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#13
In reply to #5

Re: Magnetic Levitation Bearings

09/26/2009 11:49 PM

Of course I have. I love the things. However, the system is unstable. It will always be up against a mechanical stop. In practical terms, this means you'll never be able to keep it from wobbling, even if you constrain it.

Another issue you'll run into is that even if you build a constrained PM-PM configuration, you have no control over the stiffness of the bearing.

Given the practical problems involved, and the small amount of efficiency gain you'll get over a mechanical system, the mechanical system is definitely the more practical solution.

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#3

Re: Magnetic Levitation Bearings

09/25/2009 5:57 PM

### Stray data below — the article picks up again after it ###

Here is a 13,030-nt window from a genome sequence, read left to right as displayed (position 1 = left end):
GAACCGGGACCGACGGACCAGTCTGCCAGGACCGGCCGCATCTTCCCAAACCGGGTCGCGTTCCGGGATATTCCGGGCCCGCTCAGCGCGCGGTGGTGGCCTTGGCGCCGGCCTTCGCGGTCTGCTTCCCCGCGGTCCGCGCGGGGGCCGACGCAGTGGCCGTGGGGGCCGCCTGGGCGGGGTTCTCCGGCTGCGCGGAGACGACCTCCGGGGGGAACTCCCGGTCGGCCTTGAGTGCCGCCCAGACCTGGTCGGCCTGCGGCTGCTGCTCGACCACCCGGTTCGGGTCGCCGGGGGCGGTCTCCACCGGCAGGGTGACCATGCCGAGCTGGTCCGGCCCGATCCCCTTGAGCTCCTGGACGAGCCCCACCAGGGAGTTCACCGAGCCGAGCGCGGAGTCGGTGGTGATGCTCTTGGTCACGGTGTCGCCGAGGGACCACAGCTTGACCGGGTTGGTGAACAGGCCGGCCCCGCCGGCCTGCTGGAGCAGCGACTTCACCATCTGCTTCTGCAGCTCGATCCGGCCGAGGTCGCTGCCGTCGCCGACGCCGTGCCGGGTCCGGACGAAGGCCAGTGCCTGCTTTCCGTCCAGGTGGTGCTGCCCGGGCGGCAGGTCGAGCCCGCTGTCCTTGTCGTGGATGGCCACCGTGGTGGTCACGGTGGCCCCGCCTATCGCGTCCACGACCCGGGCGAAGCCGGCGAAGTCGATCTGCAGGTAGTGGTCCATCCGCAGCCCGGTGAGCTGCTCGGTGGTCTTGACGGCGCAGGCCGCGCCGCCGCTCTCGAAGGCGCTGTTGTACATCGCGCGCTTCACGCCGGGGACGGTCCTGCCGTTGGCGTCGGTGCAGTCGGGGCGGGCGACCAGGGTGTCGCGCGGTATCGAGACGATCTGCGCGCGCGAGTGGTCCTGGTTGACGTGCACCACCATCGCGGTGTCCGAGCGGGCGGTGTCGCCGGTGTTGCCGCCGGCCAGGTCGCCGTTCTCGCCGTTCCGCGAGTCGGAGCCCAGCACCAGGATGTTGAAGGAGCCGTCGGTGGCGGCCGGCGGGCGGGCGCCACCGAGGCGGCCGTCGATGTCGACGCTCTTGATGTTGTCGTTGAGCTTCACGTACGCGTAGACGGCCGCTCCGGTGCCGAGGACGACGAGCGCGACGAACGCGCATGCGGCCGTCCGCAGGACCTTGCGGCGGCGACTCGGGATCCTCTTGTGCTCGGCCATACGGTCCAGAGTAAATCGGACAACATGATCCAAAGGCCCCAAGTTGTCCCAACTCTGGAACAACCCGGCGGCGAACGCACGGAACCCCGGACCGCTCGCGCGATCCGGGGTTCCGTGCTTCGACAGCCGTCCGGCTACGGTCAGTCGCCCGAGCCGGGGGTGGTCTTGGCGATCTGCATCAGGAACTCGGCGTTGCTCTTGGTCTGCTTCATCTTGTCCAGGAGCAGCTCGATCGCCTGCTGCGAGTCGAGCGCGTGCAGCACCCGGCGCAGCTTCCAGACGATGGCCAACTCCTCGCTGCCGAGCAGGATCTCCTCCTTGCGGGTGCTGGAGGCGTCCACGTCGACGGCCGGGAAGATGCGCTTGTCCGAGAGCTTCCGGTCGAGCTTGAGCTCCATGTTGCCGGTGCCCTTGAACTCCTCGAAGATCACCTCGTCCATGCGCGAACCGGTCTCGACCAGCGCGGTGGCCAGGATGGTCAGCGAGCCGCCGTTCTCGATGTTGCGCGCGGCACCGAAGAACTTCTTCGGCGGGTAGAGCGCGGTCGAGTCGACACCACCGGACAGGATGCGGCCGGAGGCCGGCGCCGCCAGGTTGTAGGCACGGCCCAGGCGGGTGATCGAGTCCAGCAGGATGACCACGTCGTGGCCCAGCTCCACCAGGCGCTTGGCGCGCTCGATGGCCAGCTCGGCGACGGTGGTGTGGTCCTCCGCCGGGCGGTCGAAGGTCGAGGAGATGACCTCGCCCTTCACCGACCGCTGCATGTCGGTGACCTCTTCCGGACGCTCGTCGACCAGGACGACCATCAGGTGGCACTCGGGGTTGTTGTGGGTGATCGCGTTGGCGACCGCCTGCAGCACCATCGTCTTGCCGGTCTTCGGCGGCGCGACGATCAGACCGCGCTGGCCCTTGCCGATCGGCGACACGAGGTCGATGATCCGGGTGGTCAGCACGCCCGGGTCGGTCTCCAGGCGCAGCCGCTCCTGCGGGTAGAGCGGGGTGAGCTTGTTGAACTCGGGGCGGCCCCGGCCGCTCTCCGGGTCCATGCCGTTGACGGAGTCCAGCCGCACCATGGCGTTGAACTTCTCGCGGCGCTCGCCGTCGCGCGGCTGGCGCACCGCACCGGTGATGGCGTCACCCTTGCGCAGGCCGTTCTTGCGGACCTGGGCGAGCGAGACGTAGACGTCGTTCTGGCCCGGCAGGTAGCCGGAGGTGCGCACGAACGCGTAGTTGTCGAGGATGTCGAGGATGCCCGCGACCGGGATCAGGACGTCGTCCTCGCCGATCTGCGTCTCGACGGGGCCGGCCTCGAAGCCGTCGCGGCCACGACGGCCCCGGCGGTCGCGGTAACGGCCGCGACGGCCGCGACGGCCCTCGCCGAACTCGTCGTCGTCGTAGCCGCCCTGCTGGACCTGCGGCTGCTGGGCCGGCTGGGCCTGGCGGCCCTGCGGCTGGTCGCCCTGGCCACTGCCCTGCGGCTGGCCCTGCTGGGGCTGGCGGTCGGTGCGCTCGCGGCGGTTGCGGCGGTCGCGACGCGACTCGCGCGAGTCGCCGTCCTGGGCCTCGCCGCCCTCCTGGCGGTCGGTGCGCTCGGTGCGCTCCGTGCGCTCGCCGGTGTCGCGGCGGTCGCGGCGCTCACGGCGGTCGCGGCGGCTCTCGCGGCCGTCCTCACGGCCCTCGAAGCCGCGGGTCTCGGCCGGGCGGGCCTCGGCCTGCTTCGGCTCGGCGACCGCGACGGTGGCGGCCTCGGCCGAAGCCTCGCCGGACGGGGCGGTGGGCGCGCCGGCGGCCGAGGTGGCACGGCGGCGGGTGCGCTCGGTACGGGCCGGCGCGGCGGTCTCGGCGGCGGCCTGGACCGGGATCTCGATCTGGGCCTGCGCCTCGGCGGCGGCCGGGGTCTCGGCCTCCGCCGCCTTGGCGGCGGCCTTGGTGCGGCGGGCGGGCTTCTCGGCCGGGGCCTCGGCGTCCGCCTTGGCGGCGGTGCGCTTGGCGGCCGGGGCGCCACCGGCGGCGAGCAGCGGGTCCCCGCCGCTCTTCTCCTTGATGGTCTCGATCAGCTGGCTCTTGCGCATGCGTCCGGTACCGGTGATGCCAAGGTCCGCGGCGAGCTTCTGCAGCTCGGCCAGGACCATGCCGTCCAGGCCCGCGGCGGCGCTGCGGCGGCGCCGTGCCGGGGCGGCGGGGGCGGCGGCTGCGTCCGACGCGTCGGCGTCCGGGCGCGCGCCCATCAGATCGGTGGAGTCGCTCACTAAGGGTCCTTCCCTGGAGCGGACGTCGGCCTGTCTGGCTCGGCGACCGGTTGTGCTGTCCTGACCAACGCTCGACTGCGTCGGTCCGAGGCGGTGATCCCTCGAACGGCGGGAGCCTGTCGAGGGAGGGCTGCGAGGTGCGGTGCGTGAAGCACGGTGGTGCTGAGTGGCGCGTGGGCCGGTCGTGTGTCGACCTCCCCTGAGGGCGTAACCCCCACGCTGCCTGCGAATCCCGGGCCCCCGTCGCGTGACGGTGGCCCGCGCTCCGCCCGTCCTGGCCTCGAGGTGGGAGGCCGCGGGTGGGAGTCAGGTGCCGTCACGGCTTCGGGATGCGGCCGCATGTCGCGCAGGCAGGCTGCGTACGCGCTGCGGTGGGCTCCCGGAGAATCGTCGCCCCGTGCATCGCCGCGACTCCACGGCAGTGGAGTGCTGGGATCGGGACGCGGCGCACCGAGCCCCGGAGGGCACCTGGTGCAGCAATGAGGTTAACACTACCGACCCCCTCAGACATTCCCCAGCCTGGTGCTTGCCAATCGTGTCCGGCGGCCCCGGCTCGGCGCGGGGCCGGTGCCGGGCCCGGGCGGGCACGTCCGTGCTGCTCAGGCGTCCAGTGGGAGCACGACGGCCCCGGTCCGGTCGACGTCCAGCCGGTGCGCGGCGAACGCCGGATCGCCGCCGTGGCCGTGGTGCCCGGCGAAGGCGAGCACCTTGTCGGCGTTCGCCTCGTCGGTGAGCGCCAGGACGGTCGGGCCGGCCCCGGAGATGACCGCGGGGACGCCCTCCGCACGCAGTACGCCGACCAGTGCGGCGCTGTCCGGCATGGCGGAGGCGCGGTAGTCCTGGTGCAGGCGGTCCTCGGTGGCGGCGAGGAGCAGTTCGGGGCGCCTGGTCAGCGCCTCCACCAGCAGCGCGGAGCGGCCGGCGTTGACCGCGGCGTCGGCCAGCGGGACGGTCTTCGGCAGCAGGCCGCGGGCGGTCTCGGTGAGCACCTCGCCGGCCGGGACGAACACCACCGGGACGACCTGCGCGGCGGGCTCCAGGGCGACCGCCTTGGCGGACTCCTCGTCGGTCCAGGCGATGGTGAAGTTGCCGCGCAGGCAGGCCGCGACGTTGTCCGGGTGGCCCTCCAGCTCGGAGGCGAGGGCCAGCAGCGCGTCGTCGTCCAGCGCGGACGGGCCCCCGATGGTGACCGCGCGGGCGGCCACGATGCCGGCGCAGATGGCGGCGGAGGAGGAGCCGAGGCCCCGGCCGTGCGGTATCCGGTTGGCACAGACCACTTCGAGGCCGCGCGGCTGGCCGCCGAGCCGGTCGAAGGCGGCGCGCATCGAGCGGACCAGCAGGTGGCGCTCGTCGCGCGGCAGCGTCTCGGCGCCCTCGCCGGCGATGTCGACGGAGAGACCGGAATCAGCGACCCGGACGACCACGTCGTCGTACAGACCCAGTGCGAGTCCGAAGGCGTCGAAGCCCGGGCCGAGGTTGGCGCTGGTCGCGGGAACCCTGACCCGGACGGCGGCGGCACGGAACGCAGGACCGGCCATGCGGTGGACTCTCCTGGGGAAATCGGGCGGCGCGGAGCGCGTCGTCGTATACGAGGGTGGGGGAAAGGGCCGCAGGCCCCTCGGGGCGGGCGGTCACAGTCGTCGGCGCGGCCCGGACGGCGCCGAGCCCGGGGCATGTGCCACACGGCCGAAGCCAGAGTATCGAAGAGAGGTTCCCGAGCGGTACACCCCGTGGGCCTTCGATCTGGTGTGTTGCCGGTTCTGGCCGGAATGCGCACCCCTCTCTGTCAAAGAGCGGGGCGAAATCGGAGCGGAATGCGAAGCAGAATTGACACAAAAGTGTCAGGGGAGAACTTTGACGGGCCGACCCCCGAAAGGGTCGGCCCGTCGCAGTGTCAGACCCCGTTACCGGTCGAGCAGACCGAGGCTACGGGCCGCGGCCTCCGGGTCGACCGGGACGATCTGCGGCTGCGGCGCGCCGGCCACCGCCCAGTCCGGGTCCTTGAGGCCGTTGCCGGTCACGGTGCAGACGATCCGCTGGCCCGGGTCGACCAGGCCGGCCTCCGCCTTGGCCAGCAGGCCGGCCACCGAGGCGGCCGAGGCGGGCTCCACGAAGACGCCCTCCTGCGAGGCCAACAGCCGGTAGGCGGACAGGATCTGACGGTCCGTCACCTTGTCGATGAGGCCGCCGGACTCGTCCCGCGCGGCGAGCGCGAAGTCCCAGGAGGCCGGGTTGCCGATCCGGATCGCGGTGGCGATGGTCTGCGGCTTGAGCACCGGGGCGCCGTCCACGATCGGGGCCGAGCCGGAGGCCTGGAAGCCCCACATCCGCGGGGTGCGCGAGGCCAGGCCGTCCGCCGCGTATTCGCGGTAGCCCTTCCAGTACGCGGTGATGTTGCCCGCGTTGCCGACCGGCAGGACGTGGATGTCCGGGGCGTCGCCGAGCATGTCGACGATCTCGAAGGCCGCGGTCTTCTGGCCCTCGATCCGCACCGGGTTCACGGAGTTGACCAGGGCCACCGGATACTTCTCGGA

My 2 cents...

There are ways to use permanent magnets, actively controlled electromagnets, and eddy current repulsion, to produce low friction bearings. HOWEVER, there is usually a very strong reason for adding this kind of cost and complexity to a particular system. For some high speed systems (200,000+ RPM) low friction magnetic bearings could perform better and outlast mechanical bearings. For your application, I don't see any significant benefit to using magnetic bearings. The added cost and complexity will probably hurt the main project. That would be unfortunate.

I highly recommend you proceed with your current project using good quality mechanical bearings. You should also continue researching magnetic bearings (and maybe experimenting with them as a SIDE project) to fully understand their pros and cons. Best wishes on your wind project.

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#4

Re: Magnetic Levitation Bearings